I don't naturally gravitate to narrower focus, and spent college studying Electrical Engineering, Economics, and History (2 degrees, three majors). As to the topic at hand, it gives me some advantages when looking at the problem. Perspective, really.
So let's talk about Global Warming. There's an awful lot of huffing and puffing in the press about how our Carbon Dioxide is contributing to a runaway greenhouse effect that's melting the North Pole and we have to STOP.RIGHT.NOW. And the science is all decided, so let's get cracking. You remember the Hockey Stick graph in Al Gore's movie, right?
Well, we'll come back to the science, but can we first start with the history? The first clearly usable scientific Thermometer dates from the 1630s, and we have good temperature records from the late 1600s. What do they tell us? Do we see a runaway temperature change? A Hockey Stick?
In a word, no. We see (maybe) a very slight uptick in temperature over the course of 300 years.
Well, say the Global Warmers, you're arbitrarily choosing the time scales. A longer time period would show the warming trend. Well fortunately, we have quite good historical records on the length of the growing season, harvest size, and other data that we can use as a proxy for temperature, even though we didn't have thermometers. There are also measurements that we can do, like counting how much pollen is in different slices of cores that we drill, or tree ring analysis, or ice core analysis. So let's roll the time scale back. Remember, we're looking for a hockey stick. Do we see one?
Once again, no. What we see is that things were much warmer in the late middle ages (ca. 1000 - 1300 AD), and much colder since then (ca 1400 - 1700 AD). Historians call the first the "Medieval Warm Period", and the second the "Little Ice Age". We have lots of historical records from these periods, and the transition between the two was traumatic in the extreme. The four horsemen worked overtime then, and in the Norse settlement in Greenland, were able to entirely wipe the community out. Europe got so cold that the river Thames would regularly freeze over.
Once again, perhaps this is just artificially setting the time periods for the analysis. Don't we have data that goes back further than this? We do indeed. Any hockey stick?
Once again, we see fluctuations between warm and cool periods, all the way back to the end of the last Ice Age. We can, if we'd like, extend this back very far indeed, by looking at data like Ice Cores. We just see more fluctuation. Nothing that looks like Al Gore's Hockey Stick (we'll come back to that in a bit).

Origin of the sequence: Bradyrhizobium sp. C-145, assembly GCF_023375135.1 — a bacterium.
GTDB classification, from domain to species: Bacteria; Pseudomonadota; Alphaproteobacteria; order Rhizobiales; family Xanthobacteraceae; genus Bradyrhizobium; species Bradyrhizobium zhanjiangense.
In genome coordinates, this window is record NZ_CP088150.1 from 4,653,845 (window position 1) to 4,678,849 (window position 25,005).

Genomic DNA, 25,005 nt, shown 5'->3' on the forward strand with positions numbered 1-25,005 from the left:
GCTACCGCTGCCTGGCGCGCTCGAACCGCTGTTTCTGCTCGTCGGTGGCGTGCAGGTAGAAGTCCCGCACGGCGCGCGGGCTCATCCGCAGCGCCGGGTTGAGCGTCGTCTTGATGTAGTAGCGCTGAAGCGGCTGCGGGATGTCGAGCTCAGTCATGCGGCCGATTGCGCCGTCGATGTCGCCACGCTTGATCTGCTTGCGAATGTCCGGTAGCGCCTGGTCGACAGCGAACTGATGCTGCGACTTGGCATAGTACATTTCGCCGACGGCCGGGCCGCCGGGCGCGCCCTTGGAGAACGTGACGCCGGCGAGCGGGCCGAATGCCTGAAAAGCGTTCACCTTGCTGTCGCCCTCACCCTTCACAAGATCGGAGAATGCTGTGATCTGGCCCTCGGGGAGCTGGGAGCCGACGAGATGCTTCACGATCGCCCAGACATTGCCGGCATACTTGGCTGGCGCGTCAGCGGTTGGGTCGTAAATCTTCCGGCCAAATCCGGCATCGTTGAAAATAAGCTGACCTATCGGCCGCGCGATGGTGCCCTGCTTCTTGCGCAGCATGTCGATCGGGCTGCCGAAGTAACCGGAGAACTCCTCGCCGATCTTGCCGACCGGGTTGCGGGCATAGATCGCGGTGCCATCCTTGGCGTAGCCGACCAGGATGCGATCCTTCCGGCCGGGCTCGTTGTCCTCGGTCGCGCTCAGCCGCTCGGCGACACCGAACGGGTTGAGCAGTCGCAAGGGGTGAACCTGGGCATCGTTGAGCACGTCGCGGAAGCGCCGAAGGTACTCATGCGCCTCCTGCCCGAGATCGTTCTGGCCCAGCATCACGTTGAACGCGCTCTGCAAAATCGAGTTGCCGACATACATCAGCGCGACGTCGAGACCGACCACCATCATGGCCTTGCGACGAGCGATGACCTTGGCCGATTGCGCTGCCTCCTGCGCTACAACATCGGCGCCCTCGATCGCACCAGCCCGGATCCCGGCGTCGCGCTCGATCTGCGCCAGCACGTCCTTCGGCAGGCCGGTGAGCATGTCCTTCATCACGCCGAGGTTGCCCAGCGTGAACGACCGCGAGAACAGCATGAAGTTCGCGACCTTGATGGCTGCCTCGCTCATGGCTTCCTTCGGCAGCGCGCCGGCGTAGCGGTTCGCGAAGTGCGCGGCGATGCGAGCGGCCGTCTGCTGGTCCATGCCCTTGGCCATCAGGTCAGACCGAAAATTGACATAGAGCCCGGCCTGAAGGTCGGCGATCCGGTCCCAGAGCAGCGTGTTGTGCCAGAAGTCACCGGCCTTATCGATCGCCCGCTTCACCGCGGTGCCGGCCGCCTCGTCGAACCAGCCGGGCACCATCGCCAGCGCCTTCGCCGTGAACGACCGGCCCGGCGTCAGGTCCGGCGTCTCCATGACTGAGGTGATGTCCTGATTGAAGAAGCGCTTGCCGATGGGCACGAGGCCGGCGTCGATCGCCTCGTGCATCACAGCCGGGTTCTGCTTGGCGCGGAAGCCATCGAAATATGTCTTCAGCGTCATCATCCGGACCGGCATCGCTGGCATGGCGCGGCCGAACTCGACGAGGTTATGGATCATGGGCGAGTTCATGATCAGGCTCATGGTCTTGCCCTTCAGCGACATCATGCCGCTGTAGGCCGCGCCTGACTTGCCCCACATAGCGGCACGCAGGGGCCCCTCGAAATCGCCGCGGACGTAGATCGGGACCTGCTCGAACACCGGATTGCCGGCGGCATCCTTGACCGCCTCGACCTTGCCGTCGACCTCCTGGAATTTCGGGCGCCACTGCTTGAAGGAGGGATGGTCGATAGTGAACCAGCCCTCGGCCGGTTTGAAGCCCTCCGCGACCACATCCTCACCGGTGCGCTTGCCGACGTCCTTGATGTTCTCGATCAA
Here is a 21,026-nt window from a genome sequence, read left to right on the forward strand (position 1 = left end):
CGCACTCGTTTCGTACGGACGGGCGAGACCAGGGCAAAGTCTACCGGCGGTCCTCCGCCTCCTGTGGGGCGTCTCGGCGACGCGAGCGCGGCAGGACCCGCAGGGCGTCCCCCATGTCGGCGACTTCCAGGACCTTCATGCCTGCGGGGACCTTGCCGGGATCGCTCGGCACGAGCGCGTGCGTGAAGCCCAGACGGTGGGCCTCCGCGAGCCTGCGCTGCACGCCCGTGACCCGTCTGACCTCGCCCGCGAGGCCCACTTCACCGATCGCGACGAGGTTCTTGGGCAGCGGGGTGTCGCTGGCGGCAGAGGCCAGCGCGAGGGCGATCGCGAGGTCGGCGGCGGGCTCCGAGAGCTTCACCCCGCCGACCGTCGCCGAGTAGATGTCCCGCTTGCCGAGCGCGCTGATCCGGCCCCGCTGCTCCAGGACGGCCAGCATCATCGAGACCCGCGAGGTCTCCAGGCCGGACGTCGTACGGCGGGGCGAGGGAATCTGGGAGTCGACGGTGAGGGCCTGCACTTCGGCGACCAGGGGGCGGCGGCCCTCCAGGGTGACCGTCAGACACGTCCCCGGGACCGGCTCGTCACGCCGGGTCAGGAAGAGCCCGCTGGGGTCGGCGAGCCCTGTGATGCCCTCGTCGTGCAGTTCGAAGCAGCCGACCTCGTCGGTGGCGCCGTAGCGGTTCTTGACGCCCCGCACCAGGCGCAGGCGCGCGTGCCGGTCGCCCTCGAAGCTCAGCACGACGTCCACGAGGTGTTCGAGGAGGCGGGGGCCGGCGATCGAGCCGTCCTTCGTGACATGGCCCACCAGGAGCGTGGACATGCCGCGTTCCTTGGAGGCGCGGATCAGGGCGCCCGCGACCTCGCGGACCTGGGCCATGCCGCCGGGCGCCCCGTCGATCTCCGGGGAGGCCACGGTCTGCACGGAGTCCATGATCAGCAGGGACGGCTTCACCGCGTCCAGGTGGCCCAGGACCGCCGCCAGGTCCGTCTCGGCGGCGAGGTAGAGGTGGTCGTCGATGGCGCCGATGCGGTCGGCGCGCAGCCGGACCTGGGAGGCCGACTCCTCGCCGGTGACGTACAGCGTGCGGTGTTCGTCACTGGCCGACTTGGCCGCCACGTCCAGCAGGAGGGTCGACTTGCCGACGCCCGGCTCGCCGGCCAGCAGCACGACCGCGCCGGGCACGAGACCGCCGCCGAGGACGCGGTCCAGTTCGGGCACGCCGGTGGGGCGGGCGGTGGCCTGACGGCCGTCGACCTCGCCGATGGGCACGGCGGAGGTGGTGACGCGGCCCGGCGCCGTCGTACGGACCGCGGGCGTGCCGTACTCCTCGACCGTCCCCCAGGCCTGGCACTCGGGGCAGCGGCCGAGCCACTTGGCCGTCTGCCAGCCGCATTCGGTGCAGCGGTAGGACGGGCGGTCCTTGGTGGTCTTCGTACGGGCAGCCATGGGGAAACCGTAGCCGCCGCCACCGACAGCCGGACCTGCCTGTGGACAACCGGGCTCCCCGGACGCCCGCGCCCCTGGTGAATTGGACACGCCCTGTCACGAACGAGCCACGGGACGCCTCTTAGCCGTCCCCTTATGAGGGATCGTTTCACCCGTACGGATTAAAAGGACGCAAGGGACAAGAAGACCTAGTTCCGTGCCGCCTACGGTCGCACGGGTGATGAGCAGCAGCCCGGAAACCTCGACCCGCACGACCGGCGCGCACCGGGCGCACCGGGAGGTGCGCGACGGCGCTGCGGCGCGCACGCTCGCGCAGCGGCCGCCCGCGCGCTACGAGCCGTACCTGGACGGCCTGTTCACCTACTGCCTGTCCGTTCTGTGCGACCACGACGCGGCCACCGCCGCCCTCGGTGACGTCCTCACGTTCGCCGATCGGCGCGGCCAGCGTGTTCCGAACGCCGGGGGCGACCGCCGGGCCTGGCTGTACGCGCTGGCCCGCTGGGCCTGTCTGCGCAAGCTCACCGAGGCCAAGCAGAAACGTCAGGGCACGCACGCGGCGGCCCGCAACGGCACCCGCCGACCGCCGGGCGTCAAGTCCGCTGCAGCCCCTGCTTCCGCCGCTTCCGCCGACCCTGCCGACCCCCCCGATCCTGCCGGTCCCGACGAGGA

Dad was a history professor, and across from his office was the office of the Quaternary Studies group. They studied the Quaternary Period (ca. 2.5 million years ago to the present), and a wag had hung a sign on their door: Purveyors of Used Weather. They also had a graph of temperature over hundreds of thousands of years, and it looked a lot like this. So here's my first twitch of skepticism: the climate has clearly fluctuated, for a long, long time. Some periods have been measurably and significantly warmer than now; some periods have been measurably and appreciably cooler than now.
Clearly, nobody is suggesting that industrial levels of CO2 emissions triggered the Medieval Warm Period, nor that an industrial collapse caused the Little Ice Age. So how does CO2 drive all of that, when these fluctuations happened hundreds or hundreds of thousands of years ago?
And now we get into physics and chemistry. The claim is that increasing levels of CO2 will reinforce a warming trend - in scientific terms, this is called a positive feedback effect, and is actually pretty rare. Most times when something changes, other forces will tend to work against that change, ultimately slowing and stopping it. The claim here by groups like the IPCC is that increasing CO2 levels will result in a runaway greenhouse effect based on this positive feedback.
This is the second twitch of skepticism for me. We simply don't see this sort of positive reinforcement very often. Is it possible? Well, sure. Is it possible that I'll hit 100 free throws in a row? Sure. Not where the smart money is betting, though.